Echosphere is an atmospheric stage that improves the acoustic quality for lectures. On architectural, functional, and acoustic level it enables the connection between lecturers and the audience. It is an optimized shell structure with a sound absorptive capacities, developed for Hyperbody’s gsm3 symposium at the orange hall at the TU Delft. The focus of Echospheres prototype is on combining and integrating materials, a mix of solid and plate materials in the ways of subtractive manufacturing.
(1) Brief concept. Improve acoustic qualities of the hall.
In large conference halls the sound quality is often a problem. Echosphere aims for providing a solution for the acoustics. Measurements in the orange hall in the faculty have been conducted to get the right context to calculate in with the parameters reverberation time, speech transmission index, and early reflections. The reverb is improved by adding sound absorbing material to the stage, this takes away transmission distorting long reflections. The sound absorption focuses on certain areas of the sound spectrum that correspond with speech to improve the speech transmission index. Next to these measures the shell of Echoshpere is optimized for early reflections, these can amplify the sound transmission of the lecturer towards the audience. The Porsche Pavilion by HENN (1) showed the potential of acoustic shells in an architectural way. The idea of an acoustic shell for stage design is developed in the project by using two-dimensional ray tracing to get the right shape of the shell.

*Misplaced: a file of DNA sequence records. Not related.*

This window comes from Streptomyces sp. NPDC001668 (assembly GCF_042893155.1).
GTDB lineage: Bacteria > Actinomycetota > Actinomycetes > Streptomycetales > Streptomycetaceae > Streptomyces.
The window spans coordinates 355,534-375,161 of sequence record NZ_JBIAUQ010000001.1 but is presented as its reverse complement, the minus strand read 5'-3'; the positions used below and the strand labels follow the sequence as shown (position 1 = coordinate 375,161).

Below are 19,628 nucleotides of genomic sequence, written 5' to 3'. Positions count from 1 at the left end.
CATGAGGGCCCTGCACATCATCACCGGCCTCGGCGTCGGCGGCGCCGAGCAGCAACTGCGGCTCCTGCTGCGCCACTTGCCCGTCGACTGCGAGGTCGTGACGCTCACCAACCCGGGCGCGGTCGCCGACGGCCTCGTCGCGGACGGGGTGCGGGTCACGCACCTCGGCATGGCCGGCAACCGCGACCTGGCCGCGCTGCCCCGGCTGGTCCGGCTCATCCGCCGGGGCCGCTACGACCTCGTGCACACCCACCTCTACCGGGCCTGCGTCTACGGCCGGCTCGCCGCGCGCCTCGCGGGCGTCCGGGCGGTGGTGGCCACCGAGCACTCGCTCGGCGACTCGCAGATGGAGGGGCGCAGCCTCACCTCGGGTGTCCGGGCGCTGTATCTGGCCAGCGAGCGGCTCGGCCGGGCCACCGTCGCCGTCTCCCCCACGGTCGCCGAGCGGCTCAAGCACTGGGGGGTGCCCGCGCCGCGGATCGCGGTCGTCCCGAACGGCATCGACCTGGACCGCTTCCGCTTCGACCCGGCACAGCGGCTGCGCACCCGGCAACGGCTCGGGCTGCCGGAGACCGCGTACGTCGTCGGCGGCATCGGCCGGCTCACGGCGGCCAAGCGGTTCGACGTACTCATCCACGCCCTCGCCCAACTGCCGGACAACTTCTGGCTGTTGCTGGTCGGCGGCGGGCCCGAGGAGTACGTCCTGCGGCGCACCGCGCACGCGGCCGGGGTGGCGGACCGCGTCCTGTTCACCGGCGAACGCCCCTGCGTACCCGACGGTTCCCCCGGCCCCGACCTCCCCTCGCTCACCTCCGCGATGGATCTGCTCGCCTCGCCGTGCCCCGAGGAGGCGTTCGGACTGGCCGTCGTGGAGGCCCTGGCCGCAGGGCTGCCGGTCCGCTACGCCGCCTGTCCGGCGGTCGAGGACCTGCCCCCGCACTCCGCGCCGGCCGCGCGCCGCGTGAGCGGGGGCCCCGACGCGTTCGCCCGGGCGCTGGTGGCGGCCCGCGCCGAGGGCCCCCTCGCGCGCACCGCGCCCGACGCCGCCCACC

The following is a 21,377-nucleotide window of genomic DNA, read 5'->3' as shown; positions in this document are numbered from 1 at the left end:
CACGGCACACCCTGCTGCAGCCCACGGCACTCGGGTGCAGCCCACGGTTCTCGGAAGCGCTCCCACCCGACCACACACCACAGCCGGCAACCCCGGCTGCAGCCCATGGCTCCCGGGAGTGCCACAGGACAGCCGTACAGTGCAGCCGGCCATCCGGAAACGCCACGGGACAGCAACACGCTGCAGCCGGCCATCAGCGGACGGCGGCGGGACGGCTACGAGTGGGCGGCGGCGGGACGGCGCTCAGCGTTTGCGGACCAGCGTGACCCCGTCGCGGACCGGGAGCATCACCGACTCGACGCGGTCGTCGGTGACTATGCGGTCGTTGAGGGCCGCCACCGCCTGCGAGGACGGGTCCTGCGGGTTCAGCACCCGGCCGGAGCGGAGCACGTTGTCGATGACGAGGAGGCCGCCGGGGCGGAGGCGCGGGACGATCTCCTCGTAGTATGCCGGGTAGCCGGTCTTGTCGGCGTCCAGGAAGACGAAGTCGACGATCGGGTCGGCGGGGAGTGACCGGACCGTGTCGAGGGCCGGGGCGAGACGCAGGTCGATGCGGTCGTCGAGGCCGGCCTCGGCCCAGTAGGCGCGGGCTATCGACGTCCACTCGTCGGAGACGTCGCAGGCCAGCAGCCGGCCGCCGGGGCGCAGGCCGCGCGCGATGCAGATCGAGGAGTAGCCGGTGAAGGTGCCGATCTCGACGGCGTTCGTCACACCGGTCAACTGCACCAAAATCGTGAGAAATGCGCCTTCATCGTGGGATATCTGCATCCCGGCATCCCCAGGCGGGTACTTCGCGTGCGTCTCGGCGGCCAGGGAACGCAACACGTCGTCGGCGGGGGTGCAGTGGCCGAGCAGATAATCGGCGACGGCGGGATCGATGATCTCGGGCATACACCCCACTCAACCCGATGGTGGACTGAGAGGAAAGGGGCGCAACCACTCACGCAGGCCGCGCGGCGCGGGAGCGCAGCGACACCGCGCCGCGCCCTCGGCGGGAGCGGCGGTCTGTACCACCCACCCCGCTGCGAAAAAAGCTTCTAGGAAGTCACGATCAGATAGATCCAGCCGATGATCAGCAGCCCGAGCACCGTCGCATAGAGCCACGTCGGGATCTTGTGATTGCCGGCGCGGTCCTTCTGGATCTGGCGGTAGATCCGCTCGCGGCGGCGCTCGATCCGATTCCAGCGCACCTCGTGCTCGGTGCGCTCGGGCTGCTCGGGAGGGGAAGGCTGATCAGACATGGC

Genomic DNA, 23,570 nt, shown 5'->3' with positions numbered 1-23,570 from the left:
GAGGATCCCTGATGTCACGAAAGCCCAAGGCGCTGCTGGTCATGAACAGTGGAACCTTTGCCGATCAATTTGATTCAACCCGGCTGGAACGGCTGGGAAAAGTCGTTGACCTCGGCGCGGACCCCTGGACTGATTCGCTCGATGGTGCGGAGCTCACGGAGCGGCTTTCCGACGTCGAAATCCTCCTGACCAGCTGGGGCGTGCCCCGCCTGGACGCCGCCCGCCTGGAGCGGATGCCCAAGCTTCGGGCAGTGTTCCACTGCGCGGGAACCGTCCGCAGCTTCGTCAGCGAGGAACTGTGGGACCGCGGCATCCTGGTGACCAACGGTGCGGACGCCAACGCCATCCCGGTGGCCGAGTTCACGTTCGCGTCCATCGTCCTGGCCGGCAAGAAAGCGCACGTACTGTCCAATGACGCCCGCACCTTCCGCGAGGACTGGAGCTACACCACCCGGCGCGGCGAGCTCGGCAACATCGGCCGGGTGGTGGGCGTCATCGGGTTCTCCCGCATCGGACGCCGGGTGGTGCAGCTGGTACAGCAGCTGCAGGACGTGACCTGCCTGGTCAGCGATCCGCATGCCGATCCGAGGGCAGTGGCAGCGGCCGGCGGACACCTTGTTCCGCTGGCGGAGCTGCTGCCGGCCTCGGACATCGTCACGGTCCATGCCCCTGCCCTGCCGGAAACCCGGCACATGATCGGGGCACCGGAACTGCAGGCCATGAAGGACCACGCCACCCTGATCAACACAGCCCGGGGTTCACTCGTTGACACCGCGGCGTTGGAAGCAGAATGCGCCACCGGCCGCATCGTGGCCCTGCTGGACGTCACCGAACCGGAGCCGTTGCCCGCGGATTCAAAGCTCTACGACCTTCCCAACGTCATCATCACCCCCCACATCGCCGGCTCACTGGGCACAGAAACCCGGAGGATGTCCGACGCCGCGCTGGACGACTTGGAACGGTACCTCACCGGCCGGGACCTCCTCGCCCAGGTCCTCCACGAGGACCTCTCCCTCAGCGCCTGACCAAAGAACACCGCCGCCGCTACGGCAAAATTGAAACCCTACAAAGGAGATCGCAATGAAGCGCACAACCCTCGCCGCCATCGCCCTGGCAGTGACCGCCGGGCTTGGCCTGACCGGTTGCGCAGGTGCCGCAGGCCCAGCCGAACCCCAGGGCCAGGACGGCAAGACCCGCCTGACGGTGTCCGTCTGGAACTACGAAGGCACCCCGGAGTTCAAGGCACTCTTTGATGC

(2) Left: Acoustic shell optimization by ray tracing. Right: Porsche Pavillion by HENN architects.
The macro geometry combines the acoustic shell with several other functions. The goal is to engage the audience with the lecturers on and around the stage. It incorporates seating areas for discussions, a corridor to the back of the stage, and a bar. Overall a smooth transition between the functions is aimed for. This means that floor, wall, ceiling, and seating area are all designed in the same system. Local variations are mainly influenced by the parameters reflectiveness, porosity, and structural optimization. The shell is constructed in a combination of cork and EPS foam. The material used for constructive parts, reflective surfaces, and vulnerable spots is EPS. Cork appears at softer places for seating and at the sound absorption areas.
(3) Several user scenarios.
The shell is divided into several components based on topology of the design. The subtractive modelling of the EPS is based on a structural optimization and sound reflection. Force lines morph the surfaces defining the EPS into position. The spots which need to be reflective stay in their original position. This morphing takes place in a three-dimensional context, to keep design continuity over the components. Porosity is created at the spots where extra light is needed. On these spots the inner and outer surfaces intersect to create holes in the blocks. For the architecture this means constant transitions of smooth surfaces and scaped surfaces with hills, holes and valleys.
(5) Left: scaping by structural optimization. Right: Production process.
In between the EPS is a double curved cork surface. The cork has a morphed grid on it that enables bending behavior, sound absorption and sound diffusion. The hills and valleys of the EPS structure inform the morphing of the cork grid, componential logic of the cork, and thickness of the cork plates. To be able to produce the cork from a plate material, the 3D model is mesh unrolled. The local grid pattern of the macro geometry is uv-projected onto the unrolled surfaces to enable a seamless transition and high accuracy. The grid defines a fast producible carving pattern, intersecting ‘v-shape’ sections are cut out of the cork. The pattern creates possibilities for bending and additional porosity.